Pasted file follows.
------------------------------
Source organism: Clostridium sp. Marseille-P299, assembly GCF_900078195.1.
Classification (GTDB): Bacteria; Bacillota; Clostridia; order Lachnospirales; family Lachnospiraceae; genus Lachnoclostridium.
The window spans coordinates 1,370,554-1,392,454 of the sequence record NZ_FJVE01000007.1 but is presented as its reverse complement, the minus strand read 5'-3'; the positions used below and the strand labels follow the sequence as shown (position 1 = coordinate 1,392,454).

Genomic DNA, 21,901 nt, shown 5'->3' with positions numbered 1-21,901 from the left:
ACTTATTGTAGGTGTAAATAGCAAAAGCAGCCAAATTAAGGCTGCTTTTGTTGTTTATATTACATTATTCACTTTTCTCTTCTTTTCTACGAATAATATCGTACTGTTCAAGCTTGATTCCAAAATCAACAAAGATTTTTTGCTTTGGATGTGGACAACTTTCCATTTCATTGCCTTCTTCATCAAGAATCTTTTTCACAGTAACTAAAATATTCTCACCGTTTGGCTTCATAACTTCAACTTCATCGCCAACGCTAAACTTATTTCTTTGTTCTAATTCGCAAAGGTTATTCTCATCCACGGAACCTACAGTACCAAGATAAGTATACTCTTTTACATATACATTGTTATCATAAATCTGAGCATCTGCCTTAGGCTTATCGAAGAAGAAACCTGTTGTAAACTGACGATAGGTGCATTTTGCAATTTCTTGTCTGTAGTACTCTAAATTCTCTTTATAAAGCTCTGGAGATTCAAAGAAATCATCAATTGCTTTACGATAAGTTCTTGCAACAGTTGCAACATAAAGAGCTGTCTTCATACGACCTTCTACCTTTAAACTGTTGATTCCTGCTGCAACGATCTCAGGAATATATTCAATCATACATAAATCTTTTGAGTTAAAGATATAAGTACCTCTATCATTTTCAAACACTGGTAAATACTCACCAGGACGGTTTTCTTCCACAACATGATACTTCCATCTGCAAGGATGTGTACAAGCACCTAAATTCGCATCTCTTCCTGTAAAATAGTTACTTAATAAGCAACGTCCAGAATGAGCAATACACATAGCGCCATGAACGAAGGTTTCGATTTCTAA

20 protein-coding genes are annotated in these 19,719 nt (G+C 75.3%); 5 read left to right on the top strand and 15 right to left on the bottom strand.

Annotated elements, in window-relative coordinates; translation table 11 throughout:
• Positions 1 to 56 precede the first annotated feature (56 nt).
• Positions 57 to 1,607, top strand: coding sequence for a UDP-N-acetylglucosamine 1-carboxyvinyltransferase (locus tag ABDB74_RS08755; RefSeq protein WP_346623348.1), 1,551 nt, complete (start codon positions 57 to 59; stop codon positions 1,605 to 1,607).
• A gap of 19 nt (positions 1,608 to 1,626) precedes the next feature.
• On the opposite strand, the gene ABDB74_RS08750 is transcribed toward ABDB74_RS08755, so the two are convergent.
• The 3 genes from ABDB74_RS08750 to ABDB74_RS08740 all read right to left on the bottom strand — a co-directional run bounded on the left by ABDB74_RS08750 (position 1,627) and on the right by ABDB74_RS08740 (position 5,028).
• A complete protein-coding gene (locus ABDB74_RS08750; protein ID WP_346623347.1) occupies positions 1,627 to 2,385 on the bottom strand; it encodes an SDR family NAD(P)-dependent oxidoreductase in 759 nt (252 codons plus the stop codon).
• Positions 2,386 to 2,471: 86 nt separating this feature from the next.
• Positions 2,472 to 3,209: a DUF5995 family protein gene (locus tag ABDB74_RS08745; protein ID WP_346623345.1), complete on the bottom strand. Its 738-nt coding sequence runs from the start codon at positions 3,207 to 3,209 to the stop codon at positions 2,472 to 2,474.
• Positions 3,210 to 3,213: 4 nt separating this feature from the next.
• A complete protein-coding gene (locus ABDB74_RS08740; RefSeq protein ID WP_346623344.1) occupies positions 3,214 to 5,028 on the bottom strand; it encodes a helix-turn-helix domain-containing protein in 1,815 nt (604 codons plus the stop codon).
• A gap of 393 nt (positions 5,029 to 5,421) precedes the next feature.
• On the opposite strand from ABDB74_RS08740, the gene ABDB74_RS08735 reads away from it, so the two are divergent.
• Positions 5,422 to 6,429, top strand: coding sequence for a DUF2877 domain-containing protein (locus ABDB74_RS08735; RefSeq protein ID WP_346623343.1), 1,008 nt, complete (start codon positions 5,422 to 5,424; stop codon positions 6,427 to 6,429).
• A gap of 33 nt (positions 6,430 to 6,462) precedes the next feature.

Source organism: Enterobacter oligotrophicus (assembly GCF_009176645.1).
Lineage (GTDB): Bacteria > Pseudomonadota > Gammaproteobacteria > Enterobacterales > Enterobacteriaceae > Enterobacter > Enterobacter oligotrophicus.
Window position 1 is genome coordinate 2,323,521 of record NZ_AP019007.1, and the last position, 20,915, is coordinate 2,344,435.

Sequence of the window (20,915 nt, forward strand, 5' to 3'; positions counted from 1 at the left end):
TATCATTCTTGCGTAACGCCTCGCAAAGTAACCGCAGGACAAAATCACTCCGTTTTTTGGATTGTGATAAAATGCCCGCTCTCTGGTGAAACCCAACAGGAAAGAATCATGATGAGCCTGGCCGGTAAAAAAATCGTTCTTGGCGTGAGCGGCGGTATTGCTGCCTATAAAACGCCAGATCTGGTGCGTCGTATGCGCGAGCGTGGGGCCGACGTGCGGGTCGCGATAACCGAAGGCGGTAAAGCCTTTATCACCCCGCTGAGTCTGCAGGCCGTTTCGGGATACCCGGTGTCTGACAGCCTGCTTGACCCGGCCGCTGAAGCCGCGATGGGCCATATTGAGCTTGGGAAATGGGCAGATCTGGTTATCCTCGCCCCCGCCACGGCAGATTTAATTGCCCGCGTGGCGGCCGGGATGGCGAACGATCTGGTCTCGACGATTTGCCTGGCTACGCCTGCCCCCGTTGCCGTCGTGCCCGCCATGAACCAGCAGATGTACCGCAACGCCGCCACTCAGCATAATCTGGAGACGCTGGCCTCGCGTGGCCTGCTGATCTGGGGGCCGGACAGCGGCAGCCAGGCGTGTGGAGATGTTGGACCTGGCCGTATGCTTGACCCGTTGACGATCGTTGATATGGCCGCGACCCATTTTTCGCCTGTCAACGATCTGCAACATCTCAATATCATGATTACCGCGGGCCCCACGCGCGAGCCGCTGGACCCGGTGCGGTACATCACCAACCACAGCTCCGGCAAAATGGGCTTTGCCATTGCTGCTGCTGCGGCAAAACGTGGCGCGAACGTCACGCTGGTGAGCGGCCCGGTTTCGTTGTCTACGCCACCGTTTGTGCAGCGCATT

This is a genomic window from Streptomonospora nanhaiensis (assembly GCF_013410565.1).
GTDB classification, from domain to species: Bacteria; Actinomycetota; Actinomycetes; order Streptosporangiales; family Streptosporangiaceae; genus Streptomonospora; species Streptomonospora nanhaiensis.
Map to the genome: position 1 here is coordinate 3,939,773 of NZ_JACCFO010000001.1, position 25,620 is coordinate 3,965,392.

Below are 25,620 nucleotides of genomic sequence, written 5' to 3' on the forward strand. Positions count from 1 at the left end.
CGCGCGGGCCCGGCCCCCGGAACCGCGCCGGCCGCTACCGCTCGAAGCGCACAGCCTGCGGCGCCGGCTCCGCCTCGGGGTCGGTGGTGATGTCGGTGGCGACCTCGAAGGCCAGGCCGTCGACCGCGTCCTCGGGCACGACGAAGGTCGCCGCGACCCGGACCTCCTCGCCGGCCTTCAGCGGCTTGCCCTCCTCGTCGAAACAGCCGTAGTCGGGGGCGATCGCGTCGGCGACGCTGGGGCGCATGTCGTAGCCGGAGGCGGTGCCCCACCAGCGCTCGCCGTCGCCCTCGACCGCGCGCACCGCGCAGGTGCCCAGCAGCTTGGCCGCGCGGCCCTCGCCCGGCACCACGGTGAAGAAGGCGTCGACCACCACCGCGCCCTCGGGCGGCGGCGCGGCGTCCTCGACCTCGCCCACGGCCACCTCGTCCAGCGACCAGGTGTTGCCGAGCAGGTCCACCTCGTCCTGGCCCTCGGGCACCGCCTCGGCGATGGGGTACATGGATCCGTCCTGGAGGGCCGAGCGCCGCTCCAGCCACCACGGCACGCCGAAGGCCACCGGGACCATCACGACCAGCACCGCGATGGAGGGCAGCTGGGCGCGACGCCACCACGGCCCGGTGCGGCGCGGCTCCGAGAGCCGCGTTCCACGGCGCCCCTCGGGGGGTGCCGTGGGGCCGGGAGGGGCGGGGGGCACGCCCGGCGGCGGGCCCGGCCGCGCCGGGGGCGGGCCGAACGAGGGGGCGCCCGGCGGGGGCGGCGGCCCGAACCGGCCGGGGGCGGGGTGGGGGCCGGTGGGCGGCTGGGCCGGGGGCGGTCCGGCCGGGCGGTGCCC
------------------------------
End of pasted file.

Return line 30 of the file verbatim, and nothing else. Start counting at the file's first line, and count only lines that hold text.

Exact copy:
Below are 25,620 nucleotides of genomic sequence, written 5' to 3' on the forward strand. Positions count from 1 at the left end.